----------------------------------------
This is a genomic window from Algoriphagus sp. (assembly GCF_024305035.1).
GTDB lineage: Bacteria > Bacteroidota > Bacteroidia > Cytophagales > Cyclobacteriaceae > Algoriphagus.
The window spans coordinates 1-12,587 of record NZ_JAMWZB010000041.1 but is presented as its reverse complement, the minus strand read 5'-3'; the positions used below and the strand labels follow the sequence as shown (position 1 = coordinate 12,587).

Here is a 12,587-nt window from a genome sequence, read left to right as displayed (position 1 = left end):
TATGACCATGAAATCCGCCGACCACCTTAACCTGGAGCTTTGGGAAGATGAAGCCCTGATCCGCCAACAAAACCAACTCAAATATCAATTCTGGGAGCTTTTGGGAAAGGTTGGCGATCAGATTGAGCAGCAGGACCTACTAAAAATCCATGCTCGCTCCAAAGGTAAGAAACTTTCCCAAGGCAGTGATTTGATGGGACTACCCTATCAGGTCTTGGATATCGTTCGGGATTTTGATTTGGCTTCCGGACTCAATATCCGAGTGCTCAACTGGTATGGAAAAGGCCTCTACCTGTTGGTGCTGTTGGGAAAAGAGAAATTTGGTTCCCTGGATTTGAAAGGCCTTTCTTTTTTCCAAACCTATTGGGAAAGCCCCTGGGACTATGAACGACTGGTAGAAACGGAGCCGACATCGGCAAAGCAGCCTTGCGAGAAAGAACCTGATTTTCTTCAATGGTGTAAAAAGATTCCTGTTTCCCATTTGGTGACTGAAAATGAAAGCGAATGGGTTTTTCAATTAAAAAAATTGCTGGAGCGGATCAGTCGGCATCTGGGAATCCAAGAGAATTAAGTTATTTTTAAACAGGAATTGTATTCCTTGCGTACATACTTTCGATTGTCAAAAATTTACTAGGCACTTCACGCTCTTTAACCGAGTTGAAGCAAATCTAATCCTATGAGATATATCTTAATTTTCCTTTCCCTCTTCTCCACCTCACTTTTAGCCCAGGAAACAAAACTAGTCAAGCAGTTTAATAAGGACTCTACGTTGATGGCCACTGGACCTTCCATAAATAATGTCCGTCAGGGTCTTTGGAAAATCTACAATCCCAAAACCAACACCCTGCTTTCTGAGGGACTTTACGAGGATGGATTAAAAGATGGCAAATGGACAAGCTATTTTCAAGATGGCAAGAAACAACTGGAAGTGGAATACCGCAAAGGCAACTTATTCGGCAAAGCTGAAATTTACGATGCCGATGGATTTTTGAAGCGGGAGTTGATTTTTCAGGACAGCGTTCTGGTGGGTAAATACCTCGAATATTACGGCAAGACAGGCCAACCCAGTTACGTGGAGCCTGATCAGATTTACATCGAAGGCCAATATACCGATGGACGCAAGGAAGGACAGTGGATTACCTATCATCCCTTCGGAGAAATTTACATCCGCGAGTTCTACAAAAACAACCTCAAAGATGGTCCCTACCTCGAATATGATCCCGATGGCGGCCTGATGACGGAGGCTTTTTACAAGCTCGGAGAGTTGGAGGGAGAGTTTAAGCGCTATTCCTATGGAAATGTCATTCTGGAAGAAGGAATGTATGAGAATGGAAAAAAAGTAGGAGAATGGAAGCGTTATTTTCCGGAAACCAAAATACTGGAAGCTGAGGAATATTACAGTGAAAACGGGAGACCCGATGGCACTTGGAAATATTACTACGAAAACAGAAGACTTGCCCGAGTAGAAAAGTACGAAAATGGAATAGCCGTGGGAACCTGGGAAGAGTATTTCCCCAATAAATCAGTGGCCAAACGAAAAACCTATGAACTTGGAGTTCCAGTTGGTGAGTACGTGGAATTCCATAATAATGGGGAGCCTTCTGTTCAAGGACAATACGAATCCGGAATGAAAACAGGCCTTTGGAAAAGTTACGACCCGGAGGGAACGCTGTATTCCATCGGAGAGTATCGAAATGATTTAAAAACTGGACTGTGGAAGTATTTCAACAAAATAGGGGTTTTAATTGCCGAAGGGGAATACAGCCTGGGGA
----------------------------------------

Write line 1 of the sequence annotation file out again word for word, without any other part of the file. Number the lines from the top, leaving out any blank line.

This is a genomic window from Algoriphagus sp. (assembly GCF_024305035.1).